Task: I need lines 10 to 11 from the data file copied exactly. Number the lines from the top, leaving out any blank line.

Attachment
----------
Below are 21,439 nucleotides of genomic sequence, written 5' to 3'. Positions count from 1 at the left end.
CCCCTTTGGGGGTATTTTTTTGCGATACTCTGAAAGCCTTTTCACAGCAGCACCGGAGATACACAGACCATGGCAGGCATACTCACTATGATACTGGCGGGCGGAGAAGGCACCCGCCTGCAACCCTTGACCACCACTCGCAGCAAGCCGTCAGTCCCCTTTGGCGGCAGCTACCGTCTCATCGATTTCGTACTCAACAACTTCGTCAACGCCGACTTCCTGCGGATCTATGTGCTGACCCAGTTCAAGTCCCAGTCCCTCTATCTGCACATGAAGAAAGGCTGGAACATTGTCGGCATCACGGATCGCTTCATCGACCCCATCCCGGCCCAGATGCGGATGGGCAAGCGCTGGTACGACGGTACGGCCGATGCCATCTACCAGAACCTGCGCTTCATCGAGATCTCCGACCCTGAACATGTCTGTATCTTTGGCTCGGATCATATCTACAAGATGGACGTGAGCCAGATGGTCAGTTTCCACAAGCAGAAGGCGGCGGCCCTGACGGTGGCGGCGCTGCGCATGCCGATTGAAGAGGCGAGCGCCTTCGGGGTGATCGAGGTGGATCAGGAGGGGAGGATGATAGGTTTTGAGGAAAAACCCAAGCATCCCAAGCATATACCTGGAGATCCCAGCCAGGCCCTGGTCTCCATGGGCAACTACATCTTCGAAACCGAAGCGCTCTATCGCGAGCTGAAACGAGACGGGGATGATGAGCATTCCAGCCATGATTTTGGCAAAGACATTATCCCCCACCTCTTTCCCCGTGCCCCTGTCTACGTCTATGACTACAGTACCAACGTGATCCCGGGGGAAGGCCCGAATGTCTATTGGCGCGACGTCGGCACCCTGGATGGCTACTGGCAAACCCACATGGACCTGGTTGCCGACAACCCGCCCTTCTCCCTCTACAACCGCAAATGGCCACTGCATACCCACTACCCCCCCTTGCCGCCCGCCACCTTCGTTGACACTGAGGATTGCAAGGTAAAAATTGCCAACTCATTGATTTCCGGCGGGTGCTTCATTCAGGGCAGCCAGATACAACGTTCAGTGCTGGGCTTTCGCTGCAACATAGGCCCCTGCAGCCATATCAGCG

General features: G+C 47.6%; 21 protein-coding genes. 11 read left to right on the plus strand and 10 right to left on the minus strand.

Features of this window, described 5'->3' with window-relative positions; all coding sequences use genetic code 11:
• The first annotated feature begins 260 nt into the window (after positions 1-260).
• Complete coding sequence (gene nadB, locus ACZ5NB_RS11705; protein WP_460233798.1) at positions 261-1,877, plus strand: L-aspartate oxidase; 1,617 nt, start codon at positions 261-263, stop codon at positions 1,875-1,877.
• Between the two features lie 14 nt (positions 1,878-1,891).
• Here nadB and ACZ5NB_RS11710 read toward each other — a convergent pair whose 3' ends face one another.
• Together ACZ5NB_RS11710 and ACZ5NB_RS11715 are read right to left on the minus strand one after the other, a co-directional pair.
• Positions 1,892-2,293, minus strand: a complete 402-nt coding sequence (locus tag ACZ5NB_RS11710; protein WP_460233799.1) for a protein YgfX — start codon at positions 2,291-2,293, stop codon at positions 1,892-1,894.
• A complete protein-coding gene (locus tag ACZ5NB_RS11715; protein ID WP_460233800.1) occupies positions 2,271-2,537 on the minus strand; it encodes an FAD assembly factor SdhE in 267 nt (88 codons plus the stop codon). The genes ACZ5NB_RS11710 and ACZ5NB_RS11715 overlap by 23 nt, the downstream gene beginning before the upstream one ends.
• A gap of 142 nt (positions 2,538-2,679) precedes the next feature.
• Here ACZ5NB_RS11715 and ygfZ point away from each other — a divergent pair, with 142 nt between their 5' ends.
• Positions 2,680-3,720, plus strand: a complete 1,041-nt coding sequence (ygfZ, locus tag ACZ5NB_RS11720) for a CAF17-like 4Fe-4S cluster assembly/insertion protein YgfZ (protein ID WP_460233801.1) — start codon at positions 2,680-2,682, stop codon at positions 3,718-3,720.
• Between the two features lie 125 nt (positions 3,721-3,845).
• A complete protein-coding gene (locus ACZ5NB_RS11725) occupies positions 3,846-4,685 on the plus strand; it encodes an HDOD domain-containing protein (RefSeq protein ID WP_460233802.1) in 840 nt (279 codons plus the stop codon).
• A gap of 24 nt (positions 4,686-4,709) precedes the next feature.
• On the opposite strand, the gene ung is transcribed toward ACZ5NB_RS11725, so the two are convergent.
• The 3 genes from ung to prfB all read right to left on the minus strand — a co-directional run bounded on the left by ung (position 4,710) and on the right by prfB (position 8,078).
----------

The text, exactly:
• Positions 1,892-2,293, minus strand: a complete 402-nt coding sequence (locus tag ACZ5NB_RS11710; protein WP_460233799.1) for a protein YgfX — start codon at positions 2,291-2,293, stop codon at positions 1,892-1,894.
• A complete protein-coding gene (locus tag ACZ5NB_RS11715; protein ID WP_460233800.1) occupies positions 2,271-2,537 on the minus strand; it encodes an FAD assembly factor SdhE in 267 nt (88 codons plus the stop codon). The genes ACZ5NB_RS11710 and ACZ5NB_RS11715 overlap by 23 nt, the downstream gene beginning before the upstream one ends.